Zoysia grass is a tough and resilient type of turfgrass that's known for being drought-tolerant and able to withstand heavy foot traffic. While these qualities make zoysia grass an ideal choice for many homeowners, the grass can also spread quickly and choke out other plants in yards and gardens. If you're struggling to control the growth of zoysia grass, read on for some tips on how to get rid of it for good.
The Good: Zoysia Grass is Durable
One of the biggest advantages of zoysia grass is that it is very durable. This type of turfgrass can withstand heavy foot traffic without becoming damaged. If you have a busy household or you entertain often, zoysia grass may be a good option for you.
This type of grass is also resistant to many common diseases that affect other types of turfgrass. If you live in an area with a lot of rainfall, this can be a big advantage. Zoysia grass does not require a lot of water or chemicals to stay healthy.
The Bad: Zoysia Grass Requires Patience
If you are looking for instant gratification, zoysia grass is not the right choice for you. This type of turfgrass takes longer to establish than other types of grasses. It can take up to two years for zoysia grass to fully mature.
Another downside to zoysia grass is that it has a high thatch level. Thatch is the layer of dead and living plant material that accumulates on top of the soil surface. A thick layer of thatch can inhibit water and nutrient uptake by the roots and lead to lawn problems such as brown patches.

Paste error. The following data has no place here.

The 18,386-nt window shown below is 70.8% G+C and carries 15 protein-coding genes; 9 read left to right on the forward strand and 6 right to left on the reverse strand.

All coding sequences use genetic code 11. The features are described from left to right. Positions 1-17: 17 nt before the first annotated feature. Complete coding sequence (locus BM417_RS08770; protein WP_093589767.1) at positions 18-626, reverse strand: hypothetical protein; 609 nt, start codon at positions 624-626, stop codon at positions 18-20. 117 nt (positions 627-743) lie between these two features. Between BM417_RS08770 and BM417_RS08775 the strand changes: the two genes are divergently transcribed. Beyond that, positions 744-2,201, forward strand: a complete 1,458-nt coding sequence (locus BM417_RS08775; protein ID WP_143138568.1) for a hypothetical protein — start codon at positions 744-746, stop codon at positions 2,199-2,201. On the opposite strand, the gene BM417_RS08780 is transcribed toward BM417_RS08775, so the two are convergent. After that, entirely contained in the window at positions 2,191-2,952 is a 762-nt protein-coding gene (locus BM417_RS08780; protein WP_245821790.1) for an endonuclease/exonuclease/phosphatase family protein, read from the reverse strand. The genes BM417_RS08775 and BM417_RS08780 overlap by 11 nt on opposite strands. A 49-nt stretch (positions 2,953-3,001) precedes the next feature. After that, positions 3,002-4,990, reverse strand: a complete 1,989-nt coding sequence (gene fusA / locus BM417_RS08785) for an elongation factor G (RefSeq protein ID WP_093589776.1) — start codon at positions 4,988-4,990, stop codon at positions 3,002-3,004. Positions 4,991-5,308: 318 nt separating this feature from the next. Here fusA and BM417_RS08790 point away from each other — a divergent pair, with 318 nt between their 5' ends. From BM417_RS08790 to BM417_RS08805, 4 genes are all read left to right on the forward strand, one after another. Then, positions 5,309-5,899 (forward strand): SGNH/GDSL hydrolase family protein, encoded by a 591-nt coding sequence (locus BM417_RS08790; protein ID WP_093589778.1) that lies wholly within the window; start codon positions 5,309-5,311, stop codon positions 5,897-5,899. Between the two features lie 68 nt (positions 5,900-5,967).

The Ugly: Zoysia Grass Can Be Invasive
One final disadvantage of zoysia grass is that it has the potential to be invasive. This means that it can spread beyond the area where it was originally planted and into adjacent areas such as flower beds or gardens. If left unchecked, zoysia grass can quickly become out-of-control.
Manually Remove the Grass
The first step in removing zoysia grass is manually removing as much of the grass as possible. This can be done by digging up the roots with a shovel or trowel. Be sure to wear gloves and long sleeves while doing this to protect your skin from the sharp blades of the grass. Once you've removed as much of the grass as you can, it's time to treat the area with herbicide.
There are a number of different herbicides that will work on zoysia grass, but glyphosate is typically the most effective. You can find glyphosate at your local hardware or home improvement store. Be sure to follow the instructions on the label carefully so that you apply the herbicide correctly. You may need to reapply the herbicide several times before you see results.
Prevent Future Growth
Once you've finally gotten rid of all the zoysia grass in your yard, you'll want to take steps to prevent it from growing back. One way to do this is to maintain a thick layer of mulch around your plants so that the zoysia seeds are unable to take root. You can also regularly aerate your lawn so that the zoysia roots don't have a chance to establish themselves. With a little bit of effort, you can keep your yard free of zoysia grass for good!
Zoysia grass has both benefits and drawbacks that should be considered before deciding whether or not to plant it in your yard. On the positive side, zoysia grass is very durable and resistant to disease. However, it can take up to two years for this type of turfgrass to fully mature. Additionally, zoysia grass has a high thatch level which can lead to lawn problems down the road. Finally, zoysia grass can be invasive so it is important to monitor it carefully if you decide to plant it in your yard.